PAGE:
VC-61 became VP-61 somewhere along the way – VC holding on to fighter photo and we husbanding our rottencrotch -24s and Beechs. In November of ‘50 (I only remember the date because that was the year Navy upset Army and we “watched” the game at about 0400 at the NAS Sangley Point “O” Club. (You watched games in those days by setting up a humongeous blackboard as a playing field and then tracing the game’s moves – passes, interceptions, fumbles, yards gained, etc. – with chalk as each quarter unfolded). Of course there was much drinking and gambling to ease things along. Anyhow, I was flying a brand new (from NAS Litchfield Park) PB4Y-2 to the French Naval Air Arm at Saigon. I was an Ensign PPC with a LCDR co-pilot who didn’t want to know how to fly a 4Y – in fact all he ever flew were the Beech’s. A great guy, nonetheless. We had hopped from Moffet to Barbers to Johnston to Kwaj’ to Agana to Sangley Point and were RON-ing there prior to leaving the following morning for Saigon. The afternoon of our arrival, I had taken my four chiefs (they had never been west of Hawaii) on a tour of downtown Cavite, or, as we used to say, “Cabeeti-Cabeeti”. We’d stopped by the Copacabana for some beer and a check on the girls (it was too early, naturally) and were walking down the main drag when, midst all the pandemonium and noise of downtown Cavite, I hear, “Cholly! Cholly! I see the beeg blue airplane and I know my Cholly come back!”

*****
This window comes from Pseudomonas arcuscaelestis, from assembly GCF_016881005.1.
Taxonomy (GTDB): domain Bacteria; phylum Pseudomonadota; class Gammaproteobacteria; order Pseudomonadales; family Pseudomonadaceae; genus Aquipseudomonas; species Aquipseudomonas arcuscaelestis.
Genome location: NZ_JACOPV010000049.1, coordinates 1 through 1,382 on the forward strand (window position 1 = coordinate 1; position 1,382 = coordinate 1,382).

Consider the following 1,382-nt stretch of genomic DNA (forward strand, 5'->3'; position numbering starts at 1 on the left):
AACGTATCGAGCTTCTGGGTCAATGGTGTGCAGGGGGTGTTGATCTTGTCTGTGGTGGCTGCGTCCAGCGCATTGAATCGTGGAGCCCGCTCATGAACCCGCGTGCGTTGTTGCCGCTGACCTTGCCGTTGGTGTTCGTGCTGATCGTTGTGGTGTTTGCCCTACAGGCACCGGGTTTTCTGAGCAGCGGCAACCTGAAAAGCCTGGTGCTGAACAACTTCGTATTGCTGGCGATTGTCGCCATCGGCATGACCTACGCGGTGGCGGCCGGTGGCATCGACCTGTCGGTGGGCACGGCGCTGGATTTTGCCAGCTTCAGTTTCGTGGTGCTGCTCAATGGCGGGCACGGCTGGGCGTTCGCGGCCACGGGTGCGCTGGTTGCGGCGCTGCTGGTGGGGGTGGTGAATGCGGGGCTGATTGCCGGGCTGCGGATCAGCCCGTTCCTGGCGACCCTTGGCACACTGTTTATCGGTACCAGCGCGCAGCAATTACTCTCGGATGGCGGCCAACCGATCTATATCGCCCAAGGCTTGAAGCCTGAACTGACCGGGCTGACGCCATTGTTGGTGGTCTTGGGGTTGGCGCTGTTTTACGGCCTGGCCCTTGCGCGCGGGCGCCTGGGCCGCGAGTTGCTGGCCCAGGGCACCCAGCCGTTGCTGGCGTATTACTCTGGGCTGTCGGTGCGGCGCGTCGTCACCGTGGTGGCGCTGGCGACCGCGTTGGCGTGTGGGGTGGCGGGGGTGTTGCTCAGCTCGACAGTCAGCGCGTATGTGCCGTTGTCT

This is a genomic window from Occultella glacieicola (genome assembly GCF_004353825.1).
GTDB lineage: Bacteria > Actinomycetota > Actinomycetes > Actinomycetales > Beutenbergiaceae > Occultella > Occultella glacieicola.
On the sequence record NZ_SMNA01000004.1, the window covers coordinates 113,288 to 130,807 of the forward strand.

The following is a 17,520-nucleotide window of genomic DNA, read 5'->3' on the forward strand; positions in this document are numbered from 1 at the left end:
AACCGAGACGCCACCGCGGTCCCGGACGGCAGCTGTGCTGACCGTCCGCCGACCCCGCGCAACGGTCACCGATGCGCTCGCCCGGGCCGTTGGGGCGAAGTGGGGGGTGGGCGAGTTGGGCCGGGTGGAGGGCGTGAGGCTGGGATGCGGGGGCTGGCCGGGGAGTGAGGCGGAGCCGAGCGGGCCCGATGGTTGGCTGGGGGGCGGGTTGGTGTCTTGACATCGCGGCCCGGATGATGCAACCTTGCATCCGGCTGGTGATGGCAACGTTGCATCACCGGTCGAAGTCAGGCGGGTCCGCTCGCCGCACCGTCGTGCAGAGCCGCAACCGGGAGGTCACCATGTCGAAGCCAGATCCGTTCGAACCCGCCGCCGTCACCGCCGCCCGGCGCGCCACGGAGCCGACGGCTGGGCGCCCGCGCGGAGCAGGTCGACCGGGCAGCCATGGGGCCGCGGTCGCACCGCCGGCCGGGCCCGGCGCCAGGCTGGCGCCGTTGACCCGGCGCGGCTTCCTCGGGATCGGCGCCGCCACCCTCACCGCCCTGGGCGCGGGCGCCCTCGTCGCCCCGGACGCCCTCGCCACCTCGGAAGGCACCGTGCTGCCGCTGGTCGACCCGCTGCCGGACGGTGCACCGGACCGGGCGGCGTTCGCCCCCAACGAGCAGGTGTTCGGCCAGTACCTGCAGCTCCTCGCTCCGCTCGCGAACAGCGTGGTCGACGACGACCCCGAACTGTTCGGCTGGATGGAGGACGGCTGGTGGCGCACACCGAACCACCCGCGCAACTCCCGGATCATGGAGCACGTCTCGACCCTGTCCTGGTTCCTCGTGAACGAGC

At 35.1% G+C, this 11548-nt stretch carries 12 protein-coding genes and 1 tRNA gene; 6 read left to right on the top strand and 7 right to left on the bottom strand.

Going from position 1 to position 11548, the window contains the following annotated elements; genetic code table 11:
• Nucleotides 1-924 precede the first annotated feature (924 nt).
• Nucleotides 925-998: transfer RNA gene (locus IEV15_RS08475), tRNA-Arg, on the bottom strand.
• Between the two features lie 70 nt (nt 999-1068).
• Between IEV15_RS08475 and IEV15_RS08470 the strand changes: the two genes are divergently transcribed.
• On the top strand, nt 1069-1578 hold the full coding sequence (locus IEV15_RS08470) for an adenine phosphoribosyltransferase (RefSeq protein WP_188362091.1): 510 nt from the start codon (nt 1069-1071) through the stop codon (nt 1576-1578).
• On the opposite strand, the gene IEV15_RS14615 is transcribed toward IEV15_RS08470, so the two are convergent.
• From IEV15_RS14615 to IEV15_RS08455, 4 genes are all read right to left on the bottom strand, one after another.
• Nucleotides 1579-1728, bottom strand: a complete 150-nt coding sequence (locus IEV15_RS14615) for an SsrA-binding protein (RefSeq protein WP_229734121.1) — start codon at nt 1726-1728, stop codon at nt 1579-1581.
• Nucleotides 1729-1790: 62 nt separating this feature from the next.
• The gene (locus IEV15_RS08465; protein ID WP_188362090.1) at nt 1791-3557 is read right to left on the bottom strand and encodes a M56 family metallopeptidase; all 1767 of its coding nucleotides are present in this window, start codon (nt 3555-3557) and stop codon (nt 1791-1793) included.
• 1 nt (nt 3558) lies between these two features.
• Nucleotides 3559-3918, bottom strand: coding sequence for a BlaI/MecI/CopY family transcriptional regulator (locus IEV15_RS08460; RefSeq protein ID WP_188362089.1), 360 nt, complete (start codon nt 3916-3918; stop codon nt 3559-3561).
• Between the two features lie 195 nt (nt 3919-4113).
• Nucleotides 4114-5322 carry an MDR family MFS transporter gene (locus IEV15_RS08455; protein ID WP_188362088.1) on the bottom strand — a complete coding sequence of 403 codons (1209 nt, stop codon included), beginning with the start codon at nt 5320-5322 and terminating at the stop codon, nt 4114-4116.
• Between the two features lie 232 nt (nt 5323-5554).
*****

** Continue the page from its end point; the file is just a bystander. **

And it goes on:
Sonuvabitch if it wasn’t Ramona! Several years before, I’d done a stretch of Typhoon duty at Sangley with VP-25 and had met a young thing name of Ramona. She had a “... beeg medal” from Uncle Sugar for her part in carrying messages as a child during the occupation and, when I met her, was working at the Navy Exchange at Sangley. We’d enjoyed each other’s company for a spell then and damned if she hadn’t spotted me in the crowd. I was actually a bit embarrassed by all the attention her yelling got as she jumped from the Jeepny in which she was riding and came to join our little group on the sidewalk. Actually, that little episode made it for me with my crew of rather elderly, jaundiced Chiefs! They were pretty well convinced by then that I could fly and I’d treated them reasonably, much as you would grown-ups so far, and now this – this pretty little brown skinned maiden leaping from her chariot to throw her arms around the “boss” at high noon in Cavite. That story got retold in chiefs’ messes throughout the Pacific Fleet and I never wanted for good crew members from then on! And you ought to ask Hank Stanley about the wire suspended across the valley in Korea which removed the dog house on his PBM, causing the trusty craft to stall. Undaunted, Hank recovered and flew on, sans radar.